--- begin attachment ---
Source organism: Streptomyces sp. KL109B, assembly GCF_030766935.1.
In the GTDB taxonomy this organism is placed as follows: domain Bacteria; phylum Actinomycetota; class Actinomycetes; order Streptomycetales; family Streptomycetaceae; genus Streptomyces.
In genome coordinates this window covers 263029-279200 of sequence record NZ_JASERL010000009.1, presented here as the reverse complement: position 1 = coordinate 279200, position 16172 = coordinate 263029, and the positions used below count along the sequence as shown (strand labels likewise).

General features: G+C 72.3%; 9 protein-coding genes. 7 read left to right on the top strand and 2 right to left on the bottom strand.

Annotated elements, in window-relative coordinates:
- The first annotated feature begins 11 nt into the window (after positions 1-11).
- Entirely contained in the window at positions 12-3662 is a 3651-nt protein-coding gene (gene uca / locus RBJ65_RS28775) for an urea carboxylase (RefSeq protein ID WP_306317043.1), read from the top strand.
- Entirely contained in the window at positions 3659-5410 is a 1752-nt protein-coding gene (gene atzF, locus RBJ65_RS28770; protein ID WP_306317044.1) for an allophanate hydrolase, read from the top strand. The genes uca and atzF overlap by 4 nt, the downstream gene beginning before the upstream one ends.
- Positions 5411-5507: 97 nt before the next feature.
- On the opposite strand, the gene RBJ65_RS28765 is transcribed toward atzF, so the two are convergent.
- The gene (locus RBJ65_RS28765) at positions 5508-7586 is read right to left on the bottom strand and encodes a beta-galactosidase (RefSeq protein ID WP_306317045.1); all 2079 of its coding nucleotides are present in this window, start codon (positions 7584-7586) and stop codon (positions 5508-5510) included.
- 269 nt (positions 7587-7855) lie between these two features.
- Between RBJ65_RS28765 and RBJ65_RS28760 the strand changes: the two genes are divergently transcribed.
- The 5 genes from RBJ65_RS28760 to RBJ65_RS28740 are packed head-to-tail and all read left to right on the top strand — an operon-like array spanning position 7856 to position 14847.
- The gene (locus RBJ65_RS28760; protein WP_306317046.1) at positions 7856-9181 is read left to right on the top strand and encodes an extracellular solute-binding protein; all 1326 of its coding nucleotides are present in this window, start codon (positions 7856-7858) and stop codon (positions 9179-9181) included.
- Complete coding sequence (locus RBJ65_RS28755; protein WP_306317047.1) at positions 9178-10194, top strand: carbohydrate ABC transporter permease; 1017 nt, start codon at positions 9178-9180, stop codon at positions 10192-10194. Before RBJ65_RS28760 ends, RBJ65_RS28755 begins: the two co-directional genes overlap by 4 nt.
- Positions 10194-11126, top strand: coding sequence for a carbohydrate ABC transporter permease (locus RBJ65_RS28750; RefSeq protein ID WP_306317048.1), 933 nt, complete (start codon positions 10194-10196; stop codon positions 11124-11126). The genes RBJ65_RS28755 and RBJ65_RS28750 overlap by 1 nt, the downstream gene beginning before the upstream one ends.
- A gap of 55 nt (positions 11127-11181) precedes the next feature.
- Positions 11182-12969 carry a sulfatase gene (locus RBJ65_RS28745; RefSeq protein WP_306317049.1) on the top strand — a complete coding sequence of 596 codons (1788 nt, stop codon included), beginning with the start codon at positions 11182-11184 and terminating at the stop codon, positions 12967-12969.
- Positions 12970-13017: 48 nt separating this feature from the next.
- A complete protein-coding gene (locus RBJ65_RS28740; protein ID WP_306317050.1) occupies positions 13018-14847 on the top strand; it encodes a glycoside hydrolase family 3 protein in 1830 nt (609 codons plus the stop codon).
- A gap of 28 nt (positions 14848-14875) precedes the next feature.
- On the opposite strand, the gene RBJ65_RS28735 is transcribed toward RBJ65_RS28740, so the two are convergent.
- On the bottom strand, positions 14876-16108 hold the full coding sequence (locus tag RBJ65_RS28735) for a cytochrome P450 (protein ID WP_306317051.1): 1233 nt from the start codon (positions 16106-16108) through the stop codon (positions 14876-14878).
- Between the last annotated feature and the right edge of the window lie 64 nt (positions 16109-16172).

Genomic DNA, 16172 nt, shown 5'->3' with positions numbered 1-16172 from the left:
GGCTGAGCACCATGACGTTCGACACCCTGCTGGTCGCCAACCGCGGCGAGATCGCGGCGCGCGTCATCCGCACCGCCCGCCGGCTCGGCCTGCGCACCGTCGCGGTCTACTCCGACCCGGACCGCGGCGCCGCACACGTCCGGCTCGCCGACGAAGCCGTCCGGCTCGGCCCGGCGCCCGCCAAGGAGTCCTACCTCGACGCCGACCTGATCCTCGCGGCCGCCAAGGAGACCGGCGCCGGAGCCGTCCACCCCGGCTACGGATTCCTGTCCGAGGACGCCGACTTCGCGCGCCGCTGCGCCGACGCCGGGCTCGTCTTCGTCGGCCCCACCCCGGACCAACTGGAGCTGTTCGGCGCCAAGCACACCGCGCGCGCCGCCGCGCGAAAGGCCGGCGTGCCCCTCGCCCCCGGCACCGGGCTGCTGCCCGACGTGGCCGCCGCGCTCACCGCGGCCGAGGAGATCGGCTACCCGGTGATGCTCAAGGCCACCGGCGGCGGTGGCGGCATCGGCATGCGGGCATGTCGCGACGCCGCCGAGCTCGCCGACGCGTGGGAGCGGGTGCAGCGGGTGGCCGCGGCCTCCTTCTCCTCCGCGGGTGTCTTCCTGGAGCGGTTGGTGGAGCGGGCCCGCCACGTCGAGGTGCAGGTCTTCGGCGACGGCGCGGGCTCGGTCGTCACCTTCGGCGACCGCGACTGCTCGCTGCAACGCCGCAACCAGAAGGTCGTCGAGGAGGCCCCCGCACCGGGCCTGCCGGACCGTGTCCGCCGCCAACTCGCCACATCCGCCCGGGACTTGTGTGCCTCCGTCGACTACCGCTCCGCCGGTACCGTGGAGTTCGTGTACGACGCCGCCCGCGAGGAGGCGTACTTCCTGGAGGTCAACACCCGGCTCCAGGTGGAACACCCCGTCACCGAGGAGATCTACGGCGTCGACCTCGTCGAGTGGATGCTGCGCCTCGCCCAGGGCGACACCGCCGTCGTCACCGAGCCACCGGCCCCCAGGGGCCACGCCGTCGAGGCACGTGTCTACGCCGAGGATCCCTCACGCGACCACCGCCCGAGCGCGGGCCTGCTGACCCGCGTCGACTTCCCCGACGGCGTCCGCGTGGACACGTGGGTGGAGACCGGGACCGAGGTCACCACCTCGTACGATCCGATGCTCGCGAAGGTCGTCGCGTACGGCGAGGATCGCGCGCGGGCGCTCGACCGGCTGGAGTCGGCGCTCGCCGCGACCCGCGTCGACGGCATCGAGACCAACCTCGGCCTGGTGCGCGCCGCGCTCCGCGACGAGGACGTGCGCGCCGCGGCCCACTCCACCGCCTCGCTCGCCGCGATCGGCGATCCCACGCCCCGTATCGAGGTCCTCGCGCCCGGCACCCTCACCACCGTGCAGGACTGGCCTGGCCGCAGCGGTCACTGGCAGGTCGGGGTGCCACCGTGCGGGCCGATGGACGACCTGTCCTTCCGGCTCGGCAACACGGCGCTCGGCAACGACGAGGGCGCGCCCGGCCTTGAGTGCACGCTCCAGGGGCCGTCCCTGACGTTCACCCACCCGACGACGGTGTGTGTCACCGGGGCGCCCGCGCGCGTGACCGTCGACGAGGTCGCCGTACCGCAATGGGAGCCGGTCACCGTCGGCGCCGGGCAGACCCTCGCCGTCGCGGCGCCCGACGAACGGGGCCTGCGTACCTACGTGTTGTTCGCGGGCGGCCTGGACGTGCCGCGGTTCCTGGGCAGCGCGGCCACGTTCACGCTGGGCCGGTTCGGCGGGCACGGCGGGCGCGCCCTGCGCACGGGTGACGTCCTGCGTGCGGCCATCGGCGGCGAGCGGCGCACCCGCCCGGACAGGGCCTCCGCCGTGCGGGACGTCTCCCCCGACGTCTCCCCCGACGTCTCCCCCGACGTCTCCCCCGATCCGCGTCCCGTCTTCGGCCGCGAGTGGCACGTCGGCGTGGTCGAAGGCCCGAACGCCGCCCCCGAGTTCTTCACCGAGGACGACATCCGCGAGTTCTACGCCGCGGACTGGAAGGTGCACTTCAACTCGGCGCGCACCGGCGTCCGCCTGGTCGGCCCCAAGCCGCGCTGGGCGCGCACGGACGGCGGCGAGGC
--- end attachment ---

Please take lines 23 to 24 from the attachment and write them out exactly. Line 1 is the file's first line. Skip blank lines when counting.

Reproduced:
- On the opposite strand, the gene RBJ65_RS28735 is transcribed toward RBJ65_RS28740, so the two are convergent.
- On the bottom strand, positions 14876-16108 hold the full coding sequence (locus tag RBJ65_RS28735) for a cytochrome P450 (protein ID WP_306317051.1): 1233 nt from the start codon (positions 16106-16108) through the stop codon (positions 14876-14878).